Op-Ed originally posted in Streetblog
by Rachael Fauss, Senior Policy Advisor
The City Council is right that Madison Square location on top of Penn Station is a “use” conflict – acknowledging something that is obvious to passengers crowding into the underground labyrinth of a station. But while the Council’s five-year permit extension knocked back MSG’s ridiculous request for a permit “in perpetuity,” it’s still too generous a deal for MSG and its owner, James Dolan.
The railroads — MTA, Amtrak and NJ Transit — have similarly determined that MSG’s location was “incompatible” with Penn Station upgrades. But the Council’s weak agreement squandered a chance to require Dolan to cooperate with the MTA’s requests for space, leaving transit riders in the lurch.
Dolan’s MSG empire will continue to cash on its lucrative location on top of the busiest train station in the country, the $7 billion in planned public renovations of Penn Station, and the perpetual state tax abatement that has cost New York City taxpayers $1 billion since 1982.
Much of the reporting on the deal said MSG would be put on a “shorter leash.” Let’s take a look at that and what the Council’s proposal actually does, and what it does not do — with a particular focus on Penn Station.
What the Council’s MSG Proposal Does
- 5-year permit renewal: A shorter permit extension means we’ll be back here again having these same conversations in five years, rather than 10, kicking the can down the road. The Council called it a “clean” permit, so there is no requirement for MSG to come back to prove they are playing ball on Penn Station renovations. While a shorter permit is clearly better than an indefinite one, advocates like Reinvent Albany and local and state officials were pushing for 3 years, which is more closely aligned to the MTA’s schedule for Penn Station upgrades.
- Transportation Management Plan: Freight delivery for MSG is a mess, and currently involves parking trucks on the street illegally and in a taxiway that has been unused since 2001. The council’s requirement that MSG submit a transportation management plan within six months of the permit approval will certainly help, but the plan focuses on trucks and deliveries to MSG, not a larger transportation plan related to Penn Station upgrades and how MSG will relate to station improvements.
What It Does NOT Do
- Require MSG’s cooperation on Penn Station upgrades: The City Planning Commission proposed a 10-year conditional approval that would require MSG prove how it would facilitate Penn Station renovations when the MTA reached 30 percent of completion of its designs for the project. We were skeptical that this plan had enough teeth to force meaningful cooperation, but at least it forced MSG to negotiate on Penn Station renovations, not just its loading operations.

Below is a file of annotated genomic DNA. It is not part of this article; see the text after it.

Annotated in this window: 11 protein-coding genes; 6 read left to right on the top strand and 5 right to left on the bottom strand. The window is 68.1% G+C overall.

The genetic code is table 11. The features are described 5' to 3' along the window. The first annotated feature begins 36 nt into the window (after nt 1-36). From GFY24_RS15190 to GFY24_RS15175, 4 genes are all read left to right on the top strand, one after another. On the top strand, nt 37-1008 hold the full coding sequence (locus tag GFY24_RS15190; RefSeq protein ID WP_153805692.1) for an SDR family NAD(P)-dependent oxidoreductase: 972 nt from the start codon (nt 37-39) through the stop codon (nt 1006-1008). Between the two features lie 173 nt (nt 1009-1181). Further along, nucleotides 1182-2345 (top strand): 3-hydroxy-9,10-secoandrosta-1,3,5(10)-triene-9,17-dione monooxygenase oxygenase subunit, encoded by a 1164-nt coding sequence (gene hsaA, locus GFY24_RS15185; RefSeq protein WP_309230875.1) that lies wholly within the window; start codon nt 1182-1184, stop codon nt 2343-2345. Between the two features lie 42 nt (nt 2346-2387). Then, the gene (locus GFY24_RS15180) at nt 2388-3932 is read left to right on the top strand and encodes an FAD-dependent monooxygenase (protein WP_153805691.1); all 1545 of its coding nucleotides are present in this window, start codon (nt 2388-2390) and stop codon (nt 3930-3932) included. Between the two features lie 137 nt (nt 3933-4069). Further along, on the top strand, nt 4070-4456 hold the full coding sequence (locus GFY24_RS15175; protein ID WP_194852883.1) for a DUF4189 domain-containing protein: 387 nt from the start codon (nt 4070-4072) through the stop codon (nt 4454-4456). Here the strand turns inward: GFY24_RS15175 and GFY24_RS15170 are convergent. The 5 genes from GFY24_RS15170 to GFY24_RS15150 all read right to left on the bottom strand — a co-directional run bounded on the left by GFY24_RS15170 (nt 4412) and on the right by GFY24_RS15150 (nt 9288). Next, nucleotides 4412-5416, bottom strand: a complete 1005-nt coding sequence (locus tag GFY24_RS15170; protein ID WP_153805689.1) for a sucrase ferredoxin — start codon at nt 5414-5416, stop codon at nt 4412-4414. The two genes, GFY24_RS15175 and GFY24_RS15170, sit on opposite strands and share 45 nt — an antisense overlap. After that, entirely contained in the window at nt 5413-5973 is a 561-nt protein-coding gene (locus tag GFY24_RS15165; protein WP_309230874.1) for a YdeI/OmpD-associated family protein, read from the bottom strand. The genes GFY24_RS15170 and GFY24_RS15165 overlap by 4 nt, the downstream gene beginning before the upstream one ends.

- Require MSG to give up key properties at no cost for Penn Station upgrades: We previously made the case to Streetsblog readers that MSG should pay its fair share and give the Railroads some of its property at no cost: the taxiway, and the entrances on Eighth Avenue and 31st and 32nd Streets. The Penn Station Master Plan as well as ASTM’s plan both require these properties to complete upgrades, for a new mid-block train hall and improved 8th Avenue entrances. Given what they have gained from the city in tax breaks and will gain from a permit extension, this is the least they can do to repay the public. Without the leverage of the permit process, the MTA, Amtrak and NJ Transit will be left on their own to negotiate with MSG on these items.
- Repealing MSG’s $43-million/year tax break: While the Council has previously adopted resolutions supporting state bills to repeal MSG’s tax break in 2014 and 2008, no Council member has even introduced such a resolution this session supporting A846 (Weprin)/S1632-A (Kavanagh). Without support from the city, the measure is a much tougher lift in Albany. It should be noted, however, that the state Senate’s budget proposal would have sent MSG’s tax payments to the MTA as part of its MTA funding proposal. Getting rid of this tax break should be a no brainer – there is no justification for the state law that abates MSG’s city property taxes (see the NYC Independent Budget Office’s report on the tax break and the lack of any evaluation on whether it is effective).
Given MSG’s substantial lobbying expenses and campaign contributions from MSG affiliates to city candidates, it is clear that the company thinks extending its permit is good for business, and a good return on investment. Surely MSG can afford to give back some of these profits to the people of New York City by helping to fix the transit hub that makes their location so attractive.
We understand that the City Council and city Law Department have been squeamish about pushing the boundaries of permit approvals by adding conditions forcing private actors to act in the interest of the public. But if not now, then when will the city force MSG’s hand?
Transit riders shouldn’t have to wait five more years for MSG to finally pay its fair share for Penn Station improvements.